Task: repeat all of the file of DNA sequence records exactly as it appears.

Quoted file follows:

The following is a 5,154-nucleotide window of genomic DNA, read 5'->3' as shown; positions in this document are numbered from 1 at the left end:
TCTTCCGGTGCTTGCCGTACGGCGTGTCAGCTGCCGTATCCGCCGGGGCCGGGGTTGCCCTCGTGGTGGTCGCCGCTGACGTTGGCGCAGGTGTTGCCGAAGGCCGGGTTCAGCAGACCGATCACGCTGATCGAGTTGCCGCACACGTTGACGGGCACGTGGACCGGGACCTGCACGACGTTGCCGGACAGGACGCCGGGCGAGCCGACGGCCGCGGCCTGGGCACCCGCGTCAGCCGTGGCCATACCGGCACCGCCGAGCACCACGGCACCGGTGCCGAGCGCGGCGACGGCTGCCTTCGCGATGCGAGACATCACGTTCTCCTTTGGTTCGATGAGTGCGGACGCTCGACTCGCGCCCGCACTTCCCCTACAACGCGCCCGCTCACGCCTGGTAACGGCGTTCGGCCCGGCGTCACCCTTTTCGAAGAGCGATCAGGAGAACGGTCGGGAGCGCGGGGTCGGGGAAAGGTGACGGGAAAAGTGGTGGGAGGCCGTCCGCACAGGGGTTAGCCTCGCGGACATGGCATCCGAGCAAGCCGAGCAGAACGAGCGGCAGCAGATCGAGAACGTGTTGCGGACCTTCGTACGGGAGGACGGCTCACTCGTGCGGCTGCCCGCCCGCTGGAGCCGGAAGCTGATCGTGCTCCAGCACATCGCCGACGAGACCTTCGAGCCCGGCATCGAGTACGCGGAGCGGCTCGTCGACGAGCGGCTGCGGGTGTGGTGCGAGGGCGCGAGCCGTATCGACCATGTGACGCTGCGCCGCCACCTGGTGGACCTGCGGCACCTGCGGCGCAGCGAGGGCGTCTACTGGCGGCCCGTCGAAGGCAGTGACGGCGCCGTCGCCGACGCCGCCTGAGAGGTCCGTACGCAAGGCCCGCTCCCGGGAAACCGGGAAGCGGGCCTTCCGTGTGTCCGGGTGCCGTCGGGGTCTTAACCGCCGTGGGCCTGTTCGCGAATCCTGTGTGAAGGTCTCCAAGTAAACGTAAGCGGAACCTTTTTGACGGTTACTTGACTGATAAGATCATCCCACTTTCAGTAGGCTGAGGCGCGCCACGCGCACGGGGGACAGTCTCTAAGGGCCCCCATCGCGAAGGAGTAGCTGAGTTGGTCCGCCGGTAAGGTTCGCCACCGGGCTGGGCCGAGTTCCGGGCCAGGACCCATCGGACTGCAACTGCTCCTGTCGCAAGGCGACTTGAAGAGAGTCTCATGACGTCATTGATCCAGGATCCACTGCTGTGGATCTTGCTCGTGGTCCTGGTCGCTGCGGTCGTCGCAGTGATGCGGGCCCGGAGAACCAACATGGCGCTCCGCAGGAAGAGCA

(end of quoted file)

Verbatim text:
The following is a 5,154-nucleotide window of genomic DNA, read 5'->3' as shown; positions in this document are numbered from 1 at the left end:
TCTTCCGGTGCTTGCCGTACGGCGTGTCAGCTGCCGTATCCGCCGGGGCCGGGGTTGCCCTCGTGGTGGTCGCCGCTGACGTTGGCGCAGGTGTTGCCGAAGGCCGGGTTCAGCAGACCGATCACGCTGATCGAGTTGCCGCACACGTTGACGGGCACGTGGACCGGGACCTGCACGACGTTGCCGGACAGGACGCCGGGCGAGCCGACGGCCGCGGCCTGGGCACCCGCGTCAGCCGTGGCCATACCGGCACCGCCGAGCACCACGGCACCGGTGCCGAGCGCGGCGACGGCTGCCTTCGCGATGCGAGACATCACGTTCTCCTTTGGTTCGATGAGTGCGGACGCTCGACTCGCGCCCGCACTTCCCCTACAACGCGCCCGCTCACGCCTGGTAACGGCGTTCGGCCCGGCGTCACCCTTTTCGAAGAGCGATCAGGAGAACGGTCGGGAGCGCGGGGTCGGGGAAAGGTGACGGGAAAAGTGGTGGGAGGCCGTCCGCACAGGGGTTAGCCTCGCGGACATGGCATCCGAGCAAGCCGAGCAGAACGAGCGGCAGCAGATCGAGAACGTGTTGCGGACCTTCGTACGGGAGGACGGCTCACTCGTGCGGCTGCCCGCCCGCTGGAGCCGGAAGCTGATCGTGCTCCAGCACATCGCCGACGAGACCTTCGAGCCCGGCATCGAGTACGCGGAGCGGCTCGTCGACGAGCGGCTGCGGGTGTGGTGCGAGGGCGCGAGCCGTATCGACCATGTGACGCTGCGCCGCCACCTGGTGGACCTGCGGCACCTGCGGCGCAGCGAGGGCGTCTACTGGCGGCCCGTCGAAGGCAGTGACGGCGCCGTCGCCGACGCCGCCTGAGAGGTCCGTACGCAAGGCCCGCTCCCGGGAAACCGGGAAGCGGGCCTTCCGTGTGTCCGGGTGCCGTCGGGGTCTTAACCGCCGTGGGCCTGTTCGCGAATCCTGTGTGAAGGTCTCCAAGTAAACGTAAGCGGAACCTTTTTGACGGTTACTTGACTGATAAGATCATCCCACTTTCAGTAGGCTGAGGCGCGCCACGCGCACGGGGGACAGTCTCTAAGGGCCCCCATCGCGAAGGAGTAGCTGAGTTGGTCCGCCGGTAAGGTTCGCCACCGGGCTGGGCCGAGTTCCGGGCCAGGACCCATCGGACTGCAACTGCTCCTGTCGCAAGGCGACTTGAAGAGAGTCTCATGACGTCATTGATCCAGGATCCACTGCTGTGGATCTTGCTCGTGGTCCTGGTCGCTGCGGTCGTCGCAGTGATGCGGGCCCGGAGAACCAACATGGCGCTCCGCAGGAAGAGCA